Random question I know, but this year my goal is to give it a go so who knows.
I love reading historical fiction such as Philippa Gregory, however the prospect of writing historical fiction is beyond my brain. I would constantly worry about true facts despite the key word being fiction!
This week I went to my local writers group meeting and listen to a speaker talk about her obsession with historical fiction. Marianne Whiting, author of the Shieldmaiden triology (3rd book out in September) gave a fascinating talk about how she writes historical fiction.
I think my preferred genre is Women’s Fiction within the present day. Whilst I like to read historical novel writing one worries me that I would get it completely wrong. So much research and timelines would send me into over drive and probably forget writing fiction.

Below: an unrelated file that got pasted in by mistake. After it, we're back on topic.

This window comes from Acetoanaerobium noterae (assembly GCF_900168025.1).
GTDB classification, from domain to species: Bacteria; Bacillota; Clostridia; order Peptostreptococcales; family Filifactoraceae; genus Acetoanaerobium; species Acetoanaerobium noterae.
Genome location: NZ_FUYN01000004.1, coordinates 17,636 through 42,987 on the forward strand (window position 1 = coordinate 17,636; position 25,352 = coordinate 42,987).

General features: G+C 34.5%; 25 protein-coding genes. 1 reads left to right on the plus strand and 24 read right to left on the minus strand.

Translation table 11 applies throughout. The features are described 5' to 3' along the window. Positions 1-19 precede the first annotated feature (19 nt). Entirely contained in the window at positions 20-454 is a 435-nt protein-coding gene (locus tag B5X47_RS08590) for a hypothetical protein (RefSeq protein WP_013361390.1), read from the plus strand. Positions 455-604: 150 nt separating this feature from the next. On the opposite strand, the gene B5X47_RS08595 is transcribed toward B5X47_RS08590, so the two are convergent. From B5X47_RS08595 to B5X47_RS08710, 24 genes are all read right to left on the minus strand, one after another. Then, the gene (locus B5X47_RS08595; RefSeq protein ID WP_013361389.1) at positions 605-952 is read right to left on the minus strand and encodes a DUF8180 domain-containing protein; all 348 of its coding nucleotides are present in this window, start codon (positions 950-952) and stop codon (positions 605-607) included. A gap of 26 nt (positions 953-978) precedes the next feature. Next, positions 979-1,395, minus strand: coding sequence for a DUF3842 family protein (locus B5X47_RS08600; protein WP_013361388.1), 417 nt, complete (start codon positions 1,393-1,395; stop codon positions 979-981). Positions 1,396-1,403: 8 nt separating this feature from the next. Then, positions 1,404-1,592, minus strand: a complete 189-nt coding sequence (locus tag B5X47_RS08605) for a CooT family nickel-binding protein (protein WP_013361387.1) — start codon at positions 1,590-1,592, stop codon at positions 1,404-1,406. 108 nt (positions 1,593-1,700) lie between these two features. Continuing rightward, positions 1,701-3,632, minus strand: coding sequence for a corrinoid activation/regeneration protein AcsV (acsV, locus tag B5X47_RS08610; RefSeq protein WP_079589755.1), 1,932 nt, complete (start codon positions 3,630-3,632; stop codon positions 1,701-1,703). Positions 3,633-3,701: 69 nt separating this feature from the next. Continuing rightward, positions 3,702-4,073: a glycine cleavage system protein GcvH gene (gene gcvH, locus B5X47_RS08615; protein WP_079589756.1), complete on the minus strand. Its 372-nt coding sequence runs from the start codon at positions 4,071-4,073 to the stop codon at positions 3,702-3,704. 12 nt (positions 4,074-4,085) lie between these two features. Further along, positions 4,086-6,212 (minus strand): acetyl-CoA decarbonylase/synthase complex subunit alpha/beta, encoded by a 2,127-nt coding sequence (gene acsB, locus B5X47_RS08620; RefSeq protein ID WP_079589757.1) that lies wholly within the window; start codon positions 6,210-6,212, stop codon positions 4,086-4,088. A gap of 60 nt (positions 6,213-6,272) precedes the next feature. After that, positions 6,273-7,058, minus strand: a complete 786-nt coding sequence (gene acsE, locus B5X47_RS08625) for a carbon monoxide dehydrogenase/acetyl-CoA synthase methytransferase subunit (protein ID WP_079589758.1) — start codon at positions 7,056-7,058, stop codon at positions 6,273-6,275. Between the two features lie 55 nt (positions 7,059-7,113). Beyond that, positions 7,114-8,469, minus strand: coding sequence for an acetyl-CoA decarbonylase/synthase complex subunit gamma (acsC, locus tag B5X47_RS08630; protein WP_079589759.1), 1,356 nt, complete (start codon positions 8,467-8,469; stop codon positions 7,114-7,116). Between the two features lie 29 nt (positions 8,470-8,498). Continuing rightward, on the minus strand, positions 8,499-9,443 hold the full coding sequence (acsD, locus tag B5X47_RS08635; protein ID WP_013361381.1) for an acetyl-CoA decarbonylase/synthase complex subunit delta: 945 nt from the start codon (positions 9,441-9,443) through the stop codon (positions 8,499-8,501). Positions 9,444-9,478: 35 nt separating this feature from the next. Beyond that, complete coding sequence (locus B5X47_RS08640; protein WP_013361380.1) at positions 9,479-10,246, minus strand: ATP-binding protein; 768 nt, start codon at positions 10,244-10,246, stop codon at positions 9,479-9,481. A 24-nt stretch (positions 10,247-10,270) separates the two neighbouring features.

The key element I picked up from the speaker is that everyone’s interpretation of an event is different and this is true especially in history as another of events were written about hundreds of years after the event as the written language was not available at the actual time the part in history happened. Take William Shakespeare for example and his play of Richard 111. William thought Richard was mad, how do we actually know?
Yet situations can be taken too far that the reader may not believe them, Marianne used the example of a story about the Queen Mother having an affair. She questioned believability and is this an untouchable subject to create fiction about.
It did help that Marianne had a vested interest in the part of history she has written about. She grew up in Norway and surrounded herself within the history of the vikings during her education but it wasn’t until she retired that a book was written.
Whilst her insight on writing historical fiction very interesting I still don’t think it’s for me. Women’s fiction is where my heart is at the moment as research for that genre is hard and time consuming enough.
I’m glad I have joined my local writers group as I am learning so much from lovely people.